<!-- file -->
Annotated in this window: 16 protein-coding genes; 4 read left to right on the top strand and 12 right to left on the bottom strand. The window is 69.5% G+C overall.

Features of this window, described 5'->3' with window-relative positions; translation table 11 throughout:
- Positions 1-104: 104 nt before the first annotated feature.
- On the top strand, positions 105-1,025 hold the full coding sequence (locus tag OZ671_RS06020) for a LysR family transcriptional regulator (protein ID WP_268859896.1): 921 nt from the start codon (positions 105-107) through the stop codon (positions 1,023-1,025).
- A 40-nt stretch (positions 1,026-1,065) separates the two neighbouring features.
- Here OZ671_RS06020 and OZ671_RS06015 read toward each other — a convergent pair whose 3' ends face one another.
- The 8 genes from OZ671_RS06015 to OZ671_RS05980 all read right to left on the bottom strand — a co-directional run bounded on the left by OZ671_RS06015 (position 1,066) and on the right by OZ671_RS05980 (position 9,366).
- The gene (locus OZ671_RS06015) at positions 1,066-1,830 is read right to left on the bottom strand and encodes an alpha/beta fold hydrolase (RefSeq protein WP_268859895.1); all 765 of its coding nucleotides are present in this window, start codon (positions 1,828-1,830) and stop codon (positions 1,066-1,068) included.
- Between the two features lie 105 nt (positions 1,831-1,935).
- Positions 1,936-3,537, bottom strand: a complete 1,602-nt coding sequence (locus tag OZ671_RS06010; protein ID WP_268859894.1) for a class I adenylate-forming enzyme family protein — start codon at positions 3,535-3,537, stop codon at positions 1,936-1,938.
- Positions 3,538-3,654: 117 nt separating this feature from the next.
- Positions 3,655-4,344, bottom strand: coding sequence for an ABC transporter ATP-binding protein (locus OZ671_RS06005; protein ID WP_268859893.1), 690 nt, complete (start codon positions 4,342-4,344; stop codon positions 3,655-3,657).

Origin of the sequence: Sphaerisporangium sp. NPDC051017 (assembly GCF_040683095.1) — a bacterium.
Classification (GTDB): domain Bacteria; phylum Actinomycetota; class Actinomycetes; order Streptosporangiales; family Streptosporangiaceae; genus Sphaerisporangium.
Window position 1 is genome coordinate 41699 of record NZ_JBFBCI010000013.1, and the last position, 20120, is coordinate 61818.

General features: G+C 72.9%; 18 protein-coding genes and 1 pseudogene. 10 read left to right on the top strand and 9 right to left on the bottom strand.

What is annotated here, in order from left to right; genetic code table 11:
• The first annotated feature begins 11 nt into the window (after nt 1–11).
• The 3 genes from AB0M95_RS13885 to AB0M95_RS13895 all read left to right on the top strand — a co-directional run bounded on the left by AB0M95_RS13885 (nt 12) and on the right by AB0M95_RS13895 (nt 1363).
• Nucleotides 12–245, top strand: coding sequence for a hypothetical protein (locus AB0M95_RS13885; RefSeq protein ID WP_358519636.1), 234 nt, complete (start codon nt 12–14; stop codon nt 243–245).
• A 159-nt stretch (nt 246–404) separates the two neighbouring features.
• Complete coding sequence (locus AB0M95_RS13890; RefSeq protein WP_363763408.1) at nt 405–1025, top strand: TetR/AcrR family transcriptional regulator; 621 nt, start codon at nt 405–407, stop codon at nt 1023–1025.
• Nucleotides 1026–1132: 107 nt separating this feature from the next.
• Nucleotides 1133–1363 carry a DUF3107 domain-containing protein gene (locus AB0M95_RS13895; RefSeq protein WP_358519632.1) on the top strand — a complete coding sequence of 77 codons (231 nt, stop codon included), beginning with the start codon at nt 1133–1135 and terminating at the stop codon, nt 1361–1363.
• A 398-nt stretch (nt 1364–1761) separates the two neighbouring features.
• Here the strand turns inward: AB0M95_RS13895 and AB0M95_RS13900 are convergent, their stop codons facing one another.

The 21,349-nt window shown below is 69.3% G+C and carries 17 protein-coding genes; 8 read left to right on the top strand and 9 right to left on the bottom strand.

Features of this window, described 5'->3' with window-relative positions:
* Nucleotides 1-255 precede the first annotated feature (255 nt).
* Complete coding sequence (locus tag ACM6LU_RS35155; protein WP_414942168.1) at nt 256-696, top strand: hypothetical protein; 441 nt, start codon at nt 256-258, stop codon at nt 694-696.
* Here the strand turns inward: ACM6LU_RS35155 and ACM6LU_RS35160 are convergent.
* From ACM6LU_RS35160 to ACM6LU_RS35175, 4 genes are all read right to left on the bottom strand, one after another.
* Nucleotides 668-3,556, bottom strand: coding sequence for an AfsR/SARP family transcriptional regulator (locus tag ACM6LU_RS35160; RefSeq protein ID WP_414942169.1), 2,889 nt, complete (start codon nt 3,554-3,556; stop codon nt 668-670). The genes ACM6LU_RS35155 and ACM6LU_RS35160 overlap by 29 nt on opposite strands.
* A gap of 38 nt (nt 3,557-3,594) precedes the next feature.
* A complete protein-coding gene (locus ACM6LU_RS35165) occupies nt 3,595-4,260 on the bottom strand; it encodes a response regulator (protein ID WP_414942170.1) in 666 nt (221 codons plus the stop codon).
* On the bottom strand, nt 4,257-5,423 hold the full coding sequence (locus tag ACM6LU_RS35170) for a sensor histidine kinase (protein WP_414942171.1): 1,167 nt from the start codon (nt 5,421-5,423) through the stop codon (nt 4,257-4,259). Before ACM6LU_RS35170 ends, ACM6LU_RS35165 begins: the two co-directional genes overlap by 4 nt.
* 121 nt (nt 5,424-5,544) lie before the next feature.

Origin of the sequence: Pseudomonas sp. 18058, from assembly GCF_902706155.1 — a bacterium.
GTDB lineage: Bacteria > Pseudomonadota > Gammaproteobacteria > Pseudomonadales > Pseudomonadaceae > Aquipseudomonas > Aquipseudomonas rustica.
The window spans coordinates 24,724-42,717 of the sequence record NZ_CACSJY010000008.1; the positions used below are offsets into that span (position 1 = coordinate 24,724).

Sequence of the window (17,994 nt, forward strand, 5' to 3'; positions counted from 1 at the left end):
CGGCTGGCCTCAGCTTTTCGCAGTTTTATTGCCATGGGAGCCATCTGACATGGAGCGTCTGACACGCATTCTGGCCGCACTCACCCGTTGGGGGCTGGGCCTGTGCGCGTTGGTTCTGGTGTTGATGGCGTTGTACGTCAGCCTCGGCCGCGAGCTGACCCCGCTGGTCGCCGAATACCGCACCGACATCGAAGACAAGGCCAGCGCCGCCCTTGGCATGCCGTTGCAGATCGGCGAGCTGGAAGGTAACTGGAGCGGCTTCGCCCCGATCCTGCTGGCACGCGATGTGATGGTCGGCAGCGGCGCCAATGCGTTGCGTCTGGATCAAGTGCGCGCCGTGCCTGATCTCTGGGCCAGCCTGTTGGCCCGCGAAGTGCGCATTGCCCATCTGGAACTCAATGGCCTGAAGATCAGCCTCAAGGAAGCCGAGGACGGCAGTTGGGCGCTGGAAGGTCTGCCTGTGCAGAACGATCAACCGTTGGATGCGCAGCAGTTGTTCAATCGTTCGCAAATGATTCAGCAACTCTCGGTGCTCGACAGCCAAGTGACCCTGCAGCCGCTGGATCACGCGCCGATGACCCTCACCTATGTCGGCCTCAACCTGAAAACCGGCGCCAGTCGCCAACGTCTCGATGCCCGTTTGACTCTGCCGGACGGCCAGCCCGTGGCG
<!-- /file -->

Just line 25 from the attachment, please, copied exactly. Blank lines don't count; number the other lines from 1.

• A 398-nt stretch (nt 1364–1761) separates the two neighbouring features.